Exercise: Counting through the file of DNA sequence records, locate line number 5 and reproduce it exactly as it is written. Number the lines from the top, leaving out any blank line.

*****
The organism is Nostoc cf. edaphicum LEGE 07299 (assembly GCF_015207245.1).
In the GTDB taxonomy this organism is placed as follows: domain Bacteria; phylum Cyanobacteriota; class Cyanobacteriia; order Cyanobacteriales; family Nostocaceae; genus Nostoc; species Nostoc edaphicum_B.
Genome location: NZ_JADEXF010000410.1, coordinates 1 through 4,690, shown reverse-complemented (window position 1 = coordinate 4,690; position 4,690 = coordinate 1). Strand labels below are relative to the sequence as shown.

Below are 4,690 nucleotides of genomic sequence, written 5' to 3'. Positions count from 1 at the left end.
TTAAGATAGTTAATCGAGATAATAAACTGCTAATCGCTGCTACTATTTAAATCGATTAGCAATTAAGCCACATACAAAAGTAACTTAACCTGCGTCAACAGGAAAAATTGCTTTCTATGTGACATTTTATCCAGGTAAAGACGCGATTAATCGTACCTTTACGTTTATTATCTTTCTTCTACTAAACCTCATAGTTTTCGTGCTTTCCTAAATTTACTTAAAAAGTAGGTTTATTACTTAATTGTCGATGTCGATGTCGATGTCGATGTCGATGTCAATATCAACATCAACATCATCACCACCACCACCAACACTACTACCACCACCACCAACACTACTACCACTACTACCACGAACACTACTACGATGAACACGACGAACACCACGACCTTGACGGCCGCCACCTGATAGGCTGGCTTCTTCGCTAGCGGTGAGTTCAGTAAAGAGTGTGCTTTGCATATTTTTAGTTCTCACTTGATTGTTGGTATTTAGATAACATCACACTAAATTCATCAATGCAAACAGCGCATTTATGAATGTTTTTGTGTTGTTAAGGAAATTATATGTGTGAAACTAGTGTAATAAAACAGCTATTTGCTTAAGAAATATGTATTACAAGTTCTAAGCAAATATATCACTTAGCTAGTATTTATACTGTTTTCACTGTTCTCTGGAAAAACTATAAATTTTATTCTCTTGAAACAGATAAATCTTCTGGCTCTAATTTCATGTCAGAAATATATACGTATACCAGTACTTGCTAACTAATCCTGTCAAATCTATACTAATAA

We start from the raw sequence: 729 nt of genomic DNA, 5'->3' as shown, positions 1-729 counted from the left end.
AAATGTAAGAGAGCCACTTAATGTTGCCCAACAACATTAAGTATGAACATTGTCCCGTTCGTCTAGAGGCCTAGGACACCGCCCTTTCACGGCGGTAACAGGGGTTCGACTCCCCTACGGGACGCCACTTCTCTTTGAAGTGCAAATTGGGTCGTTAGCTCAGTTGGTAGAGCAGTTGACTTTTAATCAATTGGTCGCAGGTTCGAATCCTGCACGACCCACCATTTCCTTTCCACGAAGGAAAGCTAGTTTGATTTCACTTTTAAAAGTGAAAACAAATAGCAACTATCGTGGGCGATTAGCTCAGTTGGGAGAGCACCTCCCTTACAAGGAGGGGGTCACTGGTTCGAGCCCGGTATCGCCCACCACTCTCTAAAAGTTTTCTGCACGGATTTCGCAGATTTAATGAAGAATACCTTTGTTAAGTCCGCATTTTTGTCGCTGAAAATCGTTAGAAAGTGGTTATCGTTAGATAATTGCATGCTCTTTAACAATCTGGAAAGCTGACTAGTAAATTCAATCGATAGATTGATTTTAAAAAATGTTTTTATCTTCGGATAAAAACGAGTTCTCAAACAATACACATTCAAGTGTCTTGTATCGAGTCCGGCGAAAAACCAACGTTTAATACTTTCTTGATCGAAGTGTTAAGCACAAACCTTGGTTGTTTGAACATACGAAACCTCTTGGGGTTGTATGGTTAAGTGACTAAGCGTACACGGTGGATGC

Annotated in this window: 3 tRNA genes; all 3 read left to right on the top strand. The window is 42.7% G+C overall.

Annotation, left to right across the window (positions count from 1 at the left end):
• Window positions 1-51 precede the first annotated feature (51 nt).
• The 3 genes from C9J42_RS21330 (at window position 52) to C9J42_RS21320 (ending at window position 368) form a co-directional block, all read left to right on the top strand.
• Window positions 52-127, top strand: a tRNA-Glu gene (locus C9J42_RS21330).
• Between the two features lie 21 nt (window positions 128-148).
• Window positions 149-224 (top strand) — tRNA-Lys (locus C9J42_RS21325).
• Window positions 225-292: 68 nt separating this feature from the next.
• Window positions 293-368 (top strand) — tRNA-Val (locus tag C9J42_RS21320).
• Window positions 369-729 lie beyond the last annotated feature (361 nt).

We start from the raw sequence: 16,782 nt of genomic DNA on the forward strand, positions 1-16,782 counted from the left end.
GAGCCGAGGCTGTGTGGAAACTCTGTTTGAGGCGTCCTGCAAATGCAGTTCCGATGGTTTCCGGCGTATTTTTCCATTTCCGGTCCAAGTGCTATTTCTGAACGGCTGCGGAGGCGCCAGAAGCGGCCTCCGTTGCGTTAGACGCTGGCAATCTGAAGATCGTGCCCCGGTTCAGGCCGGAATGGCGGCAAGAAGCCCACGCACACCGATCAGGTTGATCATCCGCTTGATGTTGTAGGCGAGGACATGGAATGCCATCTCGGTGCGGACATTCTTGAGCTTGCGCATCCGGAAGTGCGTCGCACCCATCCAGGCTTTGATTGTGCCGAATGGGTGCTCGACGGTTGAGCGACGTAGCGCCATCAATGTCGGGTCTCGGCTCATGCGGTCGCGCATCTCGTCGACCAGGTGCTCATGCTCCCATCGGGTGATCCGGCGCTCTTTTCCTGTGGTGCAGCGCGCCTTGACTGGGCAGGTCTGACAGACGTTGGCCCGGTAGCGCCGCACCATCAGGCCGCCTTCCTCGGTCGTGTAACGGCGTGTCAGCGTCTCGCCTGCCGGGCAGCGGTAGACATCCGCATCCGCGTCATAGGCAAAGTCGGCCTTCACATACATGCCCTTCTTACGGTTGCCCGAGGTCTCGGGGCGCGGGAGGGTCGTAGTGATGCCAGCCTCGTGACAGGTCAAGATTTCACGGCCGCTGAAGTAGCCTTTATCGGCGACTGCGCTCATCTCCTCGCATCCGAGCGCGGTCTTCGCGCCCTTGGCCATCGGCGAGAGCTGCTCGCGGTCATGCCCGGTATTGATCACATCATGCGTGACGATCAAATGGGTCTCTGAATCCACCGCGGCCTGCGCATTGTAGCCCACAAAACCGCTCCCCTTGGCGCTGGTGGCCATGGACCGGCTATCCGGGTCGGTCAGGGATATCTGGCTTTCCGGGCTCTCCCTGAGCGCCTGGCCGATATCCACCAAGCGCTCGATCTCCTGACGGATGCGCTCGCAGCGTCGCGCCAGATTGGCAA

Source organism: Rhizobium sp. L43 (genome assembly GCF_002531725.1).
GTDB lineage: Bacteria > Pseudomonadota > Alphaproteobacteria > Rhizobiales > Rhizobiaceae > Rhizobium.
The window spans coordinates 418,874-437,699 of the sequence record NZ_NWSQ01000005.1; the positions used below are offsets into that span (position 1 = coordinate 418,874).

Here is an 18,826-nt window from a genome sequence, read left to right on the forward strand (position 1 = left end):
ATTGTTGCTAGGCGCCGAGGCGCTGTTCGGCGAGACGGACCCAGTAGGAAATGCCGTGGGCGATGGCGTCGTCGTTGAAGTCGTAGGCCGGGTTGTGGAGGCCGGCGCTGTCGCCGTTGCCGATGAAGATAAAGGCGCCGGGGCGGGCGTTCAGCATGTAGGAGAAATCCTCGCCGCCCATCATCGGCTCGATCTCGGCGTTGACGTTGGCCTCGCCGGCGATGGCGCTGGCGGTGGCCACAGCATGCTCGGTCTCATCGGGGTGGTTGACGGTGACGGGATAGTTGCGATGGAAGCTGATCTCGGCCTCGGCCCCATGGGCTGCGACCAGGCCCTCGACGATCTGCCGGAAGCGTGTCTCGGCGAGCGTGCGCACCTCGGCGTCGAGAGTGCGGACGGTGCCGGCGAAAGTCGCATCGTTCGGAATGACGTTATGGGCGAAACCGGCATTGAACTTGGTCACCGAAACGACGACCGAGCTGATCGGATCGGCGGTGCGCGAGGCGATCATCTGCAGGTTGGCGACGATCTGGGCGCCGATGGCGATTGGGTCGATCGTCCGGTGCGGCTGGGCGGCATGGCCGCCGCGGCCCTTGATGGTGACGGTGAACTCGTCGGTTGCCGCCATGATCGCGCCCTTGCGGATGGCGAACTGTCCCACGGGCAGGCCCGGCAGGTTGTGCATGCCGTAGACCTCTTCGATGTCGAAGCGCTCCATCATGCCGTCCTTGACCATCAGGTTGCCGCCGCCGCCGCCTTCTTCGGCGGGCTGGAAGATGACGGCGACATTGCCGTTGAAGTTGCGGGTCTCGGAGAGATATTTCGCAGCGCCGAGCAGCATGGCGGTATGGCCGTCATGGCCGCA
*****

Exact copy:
TTAAGATAGTTAATCGAGATAATAAACTGCTAATCGCTGCTACTATTTAAATCGATTAGCAATTAAGCCACATACAAAAGTAACTTAACCTGCGTCAACAGGAAAAATTGCTTTCTATGTGACATTTTATCCAGGTAAAGACGCGATTAATCGTACCTTTACGTTTATTATCTTTCTTCTACTAAACCTCATAGTTTTCGTGCTTTCCTAAATTTACTTAAAAAGTAGGTTTATTACTTAATTGTCGATGTCGATGTCGATGTCGATGTCGATGTCAATATCAACATCAACATCATCACCACCACCACCAACACTACTACCACCACCACCAACACTACTACCACTACTACCACGAACACTACTACGATGAACACGACGAACACCACGACCTTGACGGCCGCCACCTGATAGGCTGGCTTCTTCGCTAGCGGTGAGTTCAGTAAAGAGTGTGCTTTGCATATTTTTAGTTCTCACTTGATTGTTGGTATTTAGATAACATCACACTAAATTCATCAATGCAAACAGCGCATTTATGAATGTTTTTGTGTTGTTAAGGAAATTATATGTGTGAAACTAGTGTAATAAAACAGCTATTTGCTTAAGAAATATGTATTACAAGTTCTAAGCAAATATATCACTTAGCTAGTATTTATACTGTTTTCACTGTTCTCTGGAAAAACTATAAATTTTATTCTCTTGAAACAGATAAATCTTCTGGCTCTAATTTCATGTCAGAAATATATACGTATACCAGTACTTGCTAACTAATCCTGTCAAATCTATACTAATAA